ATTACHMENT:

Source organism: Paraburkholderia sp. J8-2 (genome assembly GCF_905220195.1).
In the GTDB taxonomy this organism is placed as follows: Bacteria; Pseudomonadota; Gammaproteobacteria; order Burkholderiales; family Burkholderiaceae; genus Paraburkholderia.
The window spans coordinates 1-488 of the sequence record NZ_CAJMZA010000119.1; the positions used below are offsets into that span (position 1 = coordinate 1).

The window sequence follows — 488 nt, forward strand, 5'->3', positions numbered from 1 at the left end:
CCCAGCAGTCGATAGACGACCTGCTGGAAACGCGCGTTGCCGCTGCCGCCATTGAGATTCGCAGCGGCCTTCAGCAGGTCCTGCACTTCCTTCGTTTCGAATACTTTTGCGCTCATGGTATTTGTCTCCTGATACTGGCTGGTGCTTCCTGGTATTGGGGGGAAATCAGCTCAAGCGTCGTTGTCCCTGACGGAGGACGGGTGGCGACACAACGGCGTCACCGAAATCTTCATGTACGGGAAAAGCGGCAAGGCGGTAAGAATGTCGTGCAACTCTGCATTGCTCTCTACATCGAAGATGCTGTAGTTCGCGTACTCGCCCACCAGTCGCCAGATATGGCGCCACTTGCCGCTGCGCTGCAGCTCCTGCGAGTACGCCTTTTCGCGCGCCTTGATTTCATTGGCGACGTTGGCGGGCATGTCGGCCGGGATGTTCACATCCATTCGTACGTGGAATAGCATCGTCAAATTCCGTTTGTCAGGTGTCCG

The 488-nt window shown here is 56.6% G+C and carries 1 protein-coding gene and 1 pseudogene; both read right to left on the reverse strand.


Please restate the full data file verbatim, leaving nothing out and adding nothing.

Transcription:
Source organism: Paraburkholderia sp. J8-2 (genome assembly GCF_905220195.1).
In the GTDB taxonomy this organism is placed as follows: Bacteria; Pseudomonadota; Gammaproteobacteria; order Burkholderiales; family Burkholderiaceae; genus Paraburkholderia.
The window spans coordinates 1-488 of the sequence record NZ_CAJMZA010000119.1; the positions used below are offsets into that span (position 1 = coordinate 1).

The window sequence follows — 488 nt, forward strand, 5'->3', positions numbered from 1 at the left end:
CCCAGCAGTCGATAGACGACCTGCTGGAAACGCGCGTTGCCGCTGCCGCCATTGAGATTCGCAGCGGCCTTCAGCAGGTCCTGCACTTCCTTCGTTTCGAATACTTTTGCGCTCATGGTATTTGTCTCCTGATACTGGCTGGTGCTTCCTGGTATTGGGGGGAAATCAGCTCAAGCGTCGTTGTCCCTGACGGAGGACGGGTGGCGACACAACGGCGTCACCGAAATCTTCATGTACGGGAAAAGCGGCAAGGCGGTAAGAATGTCGTGCAACTCTGCATTGCTCTCTACATCGAAGATGCTGTAGTTCGCGTACTCGCCCACCAGTCGCCAGATATGGCGCCACTTGCCGCTGCGCTGCAGCTCCTGCGAGTACGCCTTTTCGCGCGCCTTGATTTCATTGGCGACGTTGGCGGGCATGTCGGCCGGGATGTTCACATCCATTCGTACGTGGAATAGCATCGTCAAATTCCGTTTGTCAGGTGTCCG

The 488-nt window shown here is 56.6% G+C and carries 1 protein-coding gene and 1 pseudogene; both read right to left on the reverse strand.